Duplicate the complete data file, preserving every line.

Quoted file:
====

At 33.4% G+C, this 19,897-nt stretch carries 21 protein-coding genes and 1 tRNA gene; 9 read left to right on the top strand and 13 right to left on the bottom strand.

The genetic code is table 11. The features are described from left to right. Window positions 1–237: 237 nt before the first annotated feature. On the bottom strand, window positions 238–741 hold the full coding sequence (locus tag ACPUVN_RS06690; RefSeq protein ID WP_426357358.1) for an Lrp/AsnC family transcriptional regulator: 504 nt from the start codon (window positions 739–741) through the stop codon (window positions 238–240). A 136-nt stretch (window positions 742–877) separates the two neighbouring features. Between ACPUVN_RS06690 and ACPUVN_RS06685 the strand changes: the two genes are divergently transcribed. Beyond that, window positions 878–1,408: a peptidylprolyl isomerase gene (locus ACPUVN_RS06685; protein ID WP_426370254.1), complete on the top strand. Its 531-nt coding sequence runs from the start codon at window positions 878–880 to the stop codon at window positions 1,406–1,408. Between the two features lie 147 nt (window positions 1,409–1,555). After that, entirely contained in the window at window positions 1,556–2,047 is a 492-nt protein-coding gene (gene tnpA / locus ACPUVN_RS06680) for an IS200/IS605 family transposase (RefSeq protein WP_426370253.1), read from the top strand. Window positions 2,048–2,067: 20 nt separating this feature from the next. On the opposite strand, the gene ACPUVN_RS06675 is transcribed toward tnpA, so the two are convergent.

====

At 33.4% G+C, this 19,897-nt stretch carries 21 protein-coding genes and 1 tRNA gene; 9 read left to right on the top strand and 13 right to left on the bottom strand.

The genetic code is table 11. The features are described from left to right. Window positions 1–237: 237 nt before the first annotated feature. On the bottom strand, window positions 238–741 hold the full coding sequence (locus tag ACPUVN_RS06690; RefSeq protein ID WP_426357358.1) for an Lrp/AsnC family transcriptional regulator: 504 nt from the start codon (window positions 739–741) through the stop codon (window positions 238–240). A 136-nt stretch (window positions 742–877) separates the two neighbouring features. Between ACPUVN_RS06690 and ACPUVN_RS06685 the strand changes: the two genes are divergently transcribed. Beyond that, window positions 878–1,408: a peptidylprolyl isomerase gene (locus ACPUVN_RS06685; protein ID WP_426370254.1), complete on the top strand. Its 531-nt coding sequence runs from the start codon at window positions 878–880 to the stop codon at window positions 1,406–1,408. Between the two features lie 147 nt (window positions 1,409–1,555). After that, entirely contained in the window at window positions 1,556–2,047 is a 492-nt protein-coding gene (gene tnpA / locus ACPUVN_RS06680) for an IS200/IS605 family transposase (RefSeq protein WP_426370253.1), read from the top strand. Window positions 2,048–2,067: 20 nt separating this feature from the next. On the opposite strand, the gene ACPUVN_RS06675 is transcribed toward tnpA, so the two are convergent.